Advertisement

USC Keck School of Medicine dean to step down after 3 years

Dr. Laura Mosqueda, at left, with gerontologist Dr. Kerry Burnight, will step down as Keck School of Medicine dean.
Dr. Laura Mosqueda, at left in 2014 with gerontologist Dr. Kerry Burnight, will step down as dean of USC’s Keck School of Medicine.
(Kevin Chang / Coastline Pilot)

The dean of USC’s Keck School of Medicine will step down after not quite three years in her post, the university announced on Monday, marking a change of leadership during a pandemic that has altered healthcare and brought upheaval to American higher education.

Dr. Laura Mosqueda’s last day as dean will be Sept. 15. The physician will take on a new role focusing on geriatric healthcare and elder justice, “part of USC’s long-term growth plan for our entire healthcare system,” according to a memo issued by Provost Charles Zukoski.

No further reason was provided for Mosqueda’s departure as dean. Zukoski said in his memo that Dr. Narsing Rao, the chair of USC’s ophthalmology program, would take over as interim dean while the university searched for a permanent replacement.

“Serving as dean of the Keck School of Medicine has been an honor,” Mosqueda said in a statement issued by the university’s press office. “I look forward to working with Interim Dean Rao on a smooth transition and to returning to geriatrics at a time when the field is poised for exponential growth and innovation.”

Advertisement

The senior leadership of the university has gradually changed since Dr. Carol Folt took over as president last summer, with a new provost, general counsel, athletic director and human resources executive. Tom Jackiewicz, the longtime CEO of USC’s health system, Keck Medicine, also stepped down in June to take a job as president of the University of Chicago Medical Center, leaving another open vacancy that USC is seeking to fill.

Mosqueda was named the interim dean in the fall of 2017, a time of tremendous tumult. She took over permanently the following year.

In the summer of 2017, the Los Angeles Times detailed how a former dean, Dr. Carmen Puliafito, led a double life of abusing drugs and partying with young addicts while running the renowned medical school. The revelations angered and embarrassed students and faculty, and ultimately prompted the Medical Board of California to revoke Puliafito’s license to practice.

Puliafito’s successor, Dr. Rohit Varma, was ousted in October 2017 after The Times reported on how USC had appointed him as dean despite disciplining him about 15 years earlier for allegedly sexually harassing a junior researcher. The woman accused Varma of making unwanted sexual advances during a trip to a conference and then retaliating against her for reporting him, according to personnel records and interviews. USC paid her more than $100,000 and temporarily blocked Varma from becoming a full member of the faculty, according to the records and interviews.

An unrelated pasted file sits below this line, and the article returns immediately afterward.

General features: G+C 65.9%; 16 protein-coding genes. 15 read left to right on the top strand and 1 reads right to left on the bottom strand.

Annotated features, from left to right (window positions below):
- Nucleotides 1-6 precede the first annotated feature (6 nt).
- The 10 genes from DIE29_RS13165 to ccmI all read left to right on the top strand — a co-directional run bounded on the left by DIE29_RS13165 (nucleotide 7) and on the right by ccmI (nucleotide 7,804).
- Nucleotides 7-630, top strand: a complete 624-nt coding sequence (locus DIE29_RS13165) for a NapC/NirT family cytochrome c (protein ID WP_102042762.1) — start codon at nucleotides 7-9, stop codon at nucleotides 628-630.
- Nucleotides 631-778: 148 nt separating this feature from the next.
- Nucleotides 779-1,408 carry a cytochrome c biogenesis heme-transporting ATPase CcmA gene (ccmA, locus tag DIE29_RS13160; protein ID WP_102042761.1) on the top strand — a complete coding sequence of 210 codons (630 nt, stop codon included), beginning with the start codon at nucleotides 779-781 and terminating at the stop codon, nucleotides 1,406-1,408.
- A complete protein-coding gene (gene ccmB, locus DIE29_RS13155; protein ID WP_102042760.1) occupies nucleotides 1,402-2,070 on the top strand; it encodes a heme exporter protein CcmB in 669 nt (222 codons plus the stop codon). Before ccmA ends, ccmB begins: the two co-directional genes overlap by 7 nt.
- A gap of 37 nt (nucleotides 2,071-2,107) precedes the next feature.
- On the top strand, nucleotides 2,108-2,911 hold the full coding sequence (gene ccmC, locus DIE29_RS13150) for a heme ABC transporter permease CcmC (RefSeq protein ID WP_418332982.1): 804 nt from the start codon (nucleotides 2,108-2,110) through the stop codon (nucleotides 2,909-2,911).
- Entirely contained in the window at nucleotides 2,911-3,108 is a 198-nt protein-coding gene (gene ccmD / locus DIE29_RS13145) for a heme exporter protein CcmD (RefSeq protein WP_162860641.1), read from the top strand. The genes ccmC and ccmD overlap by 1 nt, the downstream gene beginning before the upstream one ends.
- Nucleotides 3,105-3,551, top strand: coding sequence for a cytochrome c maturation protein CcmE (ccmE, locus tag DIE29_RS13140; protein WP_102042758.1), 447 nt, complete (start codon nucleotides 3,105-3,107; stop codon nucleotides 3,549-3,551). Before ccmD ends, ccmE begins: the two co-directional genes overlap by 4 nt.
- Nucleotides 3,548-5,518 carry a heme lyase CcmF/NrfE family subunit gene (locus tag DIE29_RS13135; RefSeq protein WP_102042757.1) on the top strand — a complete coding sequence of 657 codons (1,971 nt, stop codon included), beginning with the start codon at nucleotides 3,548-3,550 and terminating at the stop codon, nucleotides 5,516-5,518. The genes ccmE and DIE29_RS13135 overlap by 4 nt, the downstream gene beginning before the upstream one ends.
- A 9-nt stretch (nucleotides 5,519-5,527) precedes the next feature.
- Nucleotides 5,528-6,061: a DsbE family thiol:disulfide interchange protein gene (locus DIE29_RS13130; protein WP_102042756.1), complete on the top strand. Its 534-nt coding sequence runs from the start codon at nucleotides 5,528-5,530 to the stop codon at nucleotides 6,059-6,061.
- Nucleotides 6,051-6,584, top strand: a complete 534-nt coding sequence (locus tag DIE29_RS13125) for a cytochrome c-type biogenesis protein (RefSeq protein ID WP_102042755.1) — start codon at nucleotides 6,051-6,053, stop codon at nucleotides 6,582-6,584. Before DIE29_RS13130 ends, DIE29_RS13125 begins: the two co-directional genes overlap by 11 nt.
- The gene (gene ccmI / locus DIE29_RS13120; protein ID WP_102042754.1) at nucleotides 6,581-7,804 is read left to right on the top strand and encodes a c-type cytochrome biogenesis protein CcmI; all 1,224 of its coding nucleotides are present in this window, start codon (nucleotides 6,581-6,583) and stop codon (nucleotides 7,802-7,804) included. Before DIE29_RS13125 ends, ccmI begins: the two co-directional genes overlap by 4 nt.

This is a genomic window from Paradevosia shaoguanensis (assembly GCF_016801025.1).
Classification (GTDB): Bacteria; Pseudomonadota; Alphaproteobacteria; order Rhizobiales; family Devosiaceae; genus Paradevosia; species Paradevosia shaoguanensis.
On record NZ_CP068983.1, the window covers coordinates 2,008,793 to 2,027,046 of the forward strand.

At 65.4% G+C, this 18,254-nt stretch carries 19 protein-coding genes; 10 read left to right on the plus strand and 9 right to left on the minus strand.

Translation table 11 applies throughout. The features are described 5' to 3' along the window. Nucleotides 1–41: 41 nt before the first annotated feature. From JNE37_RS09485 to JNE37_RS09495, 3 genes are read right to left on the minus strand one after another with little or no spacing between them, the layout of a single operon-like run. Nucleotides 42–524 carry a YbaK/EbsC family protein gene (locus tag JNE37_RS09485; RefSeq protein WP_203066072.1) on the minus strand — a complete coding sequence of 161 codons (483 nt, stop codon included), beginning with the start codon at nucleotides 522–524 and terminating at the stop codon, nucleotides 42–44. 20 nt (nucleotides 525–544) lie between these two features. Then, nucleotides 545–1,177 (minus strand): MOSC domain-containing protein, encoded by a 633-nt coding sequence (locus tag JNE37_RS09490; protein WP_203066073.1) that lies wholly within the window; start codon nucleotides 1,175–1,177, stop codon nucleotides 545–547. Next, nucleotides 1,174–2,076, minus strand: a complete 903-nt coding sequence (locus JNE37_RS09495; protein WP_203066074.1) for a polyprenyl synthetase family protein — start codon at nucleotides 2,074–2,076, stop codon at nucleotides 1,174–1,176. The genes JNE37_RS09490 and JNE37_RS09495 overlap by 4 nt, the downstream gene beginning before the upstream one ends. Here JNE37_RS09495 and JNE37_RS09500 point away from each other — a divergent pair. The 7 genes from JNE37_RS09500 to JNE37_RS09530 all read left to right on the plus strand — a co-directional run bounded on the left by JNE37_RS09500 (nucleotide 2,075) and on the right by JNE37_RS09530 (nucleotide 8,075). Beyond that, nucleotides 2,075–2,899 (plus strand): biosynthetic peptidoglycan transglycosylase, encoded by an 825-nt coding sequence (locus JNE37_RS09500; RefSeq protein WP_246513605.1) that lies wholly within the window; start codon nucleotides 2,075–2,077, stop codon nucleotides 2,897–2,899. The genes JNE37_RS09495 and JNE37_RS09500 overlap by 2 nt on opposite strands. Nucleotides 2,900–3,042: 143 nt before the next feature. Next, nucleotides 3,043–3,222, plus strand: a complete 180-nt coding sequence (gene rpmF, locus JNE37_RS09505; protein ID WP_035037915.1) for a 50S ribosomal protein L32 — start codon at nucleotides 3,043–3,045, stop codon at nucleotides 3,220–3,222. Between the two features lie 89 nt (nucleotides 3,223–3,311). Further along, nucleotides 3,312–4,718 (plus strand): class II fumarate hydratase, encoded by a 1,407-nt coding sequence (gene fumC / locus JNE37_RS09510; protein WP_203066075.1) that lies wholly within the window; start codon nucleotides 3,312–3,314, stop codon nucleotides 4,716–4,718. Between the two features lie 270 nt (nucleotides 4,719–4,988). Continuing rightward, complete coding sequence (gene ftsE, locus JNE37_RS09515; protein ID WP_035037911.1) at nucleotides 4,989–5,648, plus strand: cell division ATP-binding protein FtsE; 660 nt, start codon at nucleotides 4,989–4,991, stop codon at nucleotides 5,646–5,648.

Advertisement

But sanctions were rolled back in 2004. Varma was installed as dean of the Keck School of Medicine in early 2017, but he did not finish out the year.

Zukoski credited Mosqueda with shepherding Keck and repairing its culture.

“She stepped into her current role at a turbulent time for [the medical school], and with her characteristic intelligence, warmth, and humor, stabilized the school and helped restore a sense of calm and trust,” Zukoski said in his memo.

The provost lauded Mosqueda for the Keck School’s new programs on social justice, community engagement and gender equity in science and medicine. She was also praised for leading the medical school through the ongoing COVID-19 pandemic and establishing research into the disease with the help of a $4-million gift from the W.M. Keck Foundation.

Advertisement

The provost tied Mosqueda’s return to focusing on geriatrics to COVID-19’s disproportionate impact on the elderly.

“Dean Mosqueda’s deep knowledge, innovations, and leadership skills will be invaluable to the University, the medical profession, and communities in reassessing and reshaping programs” in geriatrics, Zukoski wrote.


Advertisement